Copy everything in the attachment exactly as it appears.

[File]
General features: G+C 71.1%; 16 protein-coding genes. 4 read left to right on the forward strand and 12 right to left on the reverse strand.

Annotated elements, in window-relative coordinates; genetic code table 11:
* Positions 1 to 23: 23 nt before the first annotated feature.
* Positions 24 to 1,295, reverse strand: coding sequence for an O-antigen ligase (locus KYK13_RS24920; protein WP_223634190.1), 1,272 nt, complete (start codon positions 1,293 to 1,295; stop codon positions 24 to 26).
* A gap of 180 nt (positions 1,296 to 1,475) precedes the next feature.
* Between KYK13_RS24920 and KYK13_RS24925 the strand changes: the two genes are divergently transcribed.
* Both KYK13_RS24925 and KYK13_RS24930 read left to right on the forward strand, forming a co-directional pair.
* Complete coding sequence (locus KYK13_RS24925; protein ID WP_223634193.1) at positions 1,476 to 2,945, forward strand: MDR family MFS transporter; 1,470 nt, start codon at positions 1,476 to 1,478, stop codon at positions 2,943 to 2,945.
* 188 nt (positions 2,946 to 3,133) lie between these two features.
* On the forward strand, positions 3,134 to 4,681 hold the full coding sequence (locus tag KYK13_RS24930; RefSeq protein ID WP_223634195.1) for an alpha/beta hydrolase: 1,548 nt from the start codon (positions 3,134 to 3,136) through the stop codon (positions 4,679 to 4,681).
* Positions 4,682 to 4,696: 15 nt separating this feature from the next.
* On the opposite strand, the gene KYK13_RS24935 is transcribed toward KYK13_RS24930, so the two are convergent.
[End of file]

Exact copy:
General features: G+C 71.1%; 16 protein-coding genes. 4 read left to right on the forward strand and 12 right to left on the reverse strand.

Annotated elements, in window-relative coordinates; genetic code table 11:
* Positions 1 to 23: 23 nt before the first annotated feature.
* Positions 24 to 1,295, reverse strand: coding sequence for an O-antigen ligase (locus KYK13_RS24920; protein WP_223634190.1), 1,272 nt, complete (start codon positions 1,293 to 1,295; stop codon positions 24 to 26).
* A gap of 180 nt (positions 1,296 to 1,475) precedes the next feature.
* Between KYK13_RS24920 and KYK13_RS24925 the strand changes: the two genes are divergently transcribed.
* Both KYK13_RS24925 and KYK13_RS24930 read left to right on the forward strand, forming a co-directional pair.
* Complete coding sequence (locus KYK13_RS24925; protein ID WP_223634193.1) at positions 1,476 to 2,945, forward strand: MDR family MFS transporter; 1,470 nt, start codon at positions 1,476 to 1,478, stop codon at positions 2,943 to 2,945.
* 188 nt (positions 2,946 to 3,133) lie between these two features.
* On the forward strand, positions 3,134 to 4,681 hold the full coding sequence (locus tag KYK13_RS24930; RefSeq protein ID WP_223634195.1) for an alpha/beta hydrolase: 1,548 nt from the start codon (positions 3,134 to 3,136) through the stop codon (positions 4,679 to 4,681).
* Positions 4,682 to 4,696: 15 nt separating this feature from the next.
* On the opposite strand, the gene KYK13_RS24935 is transcribed toward KYK13_RS24930, so the two are convergent.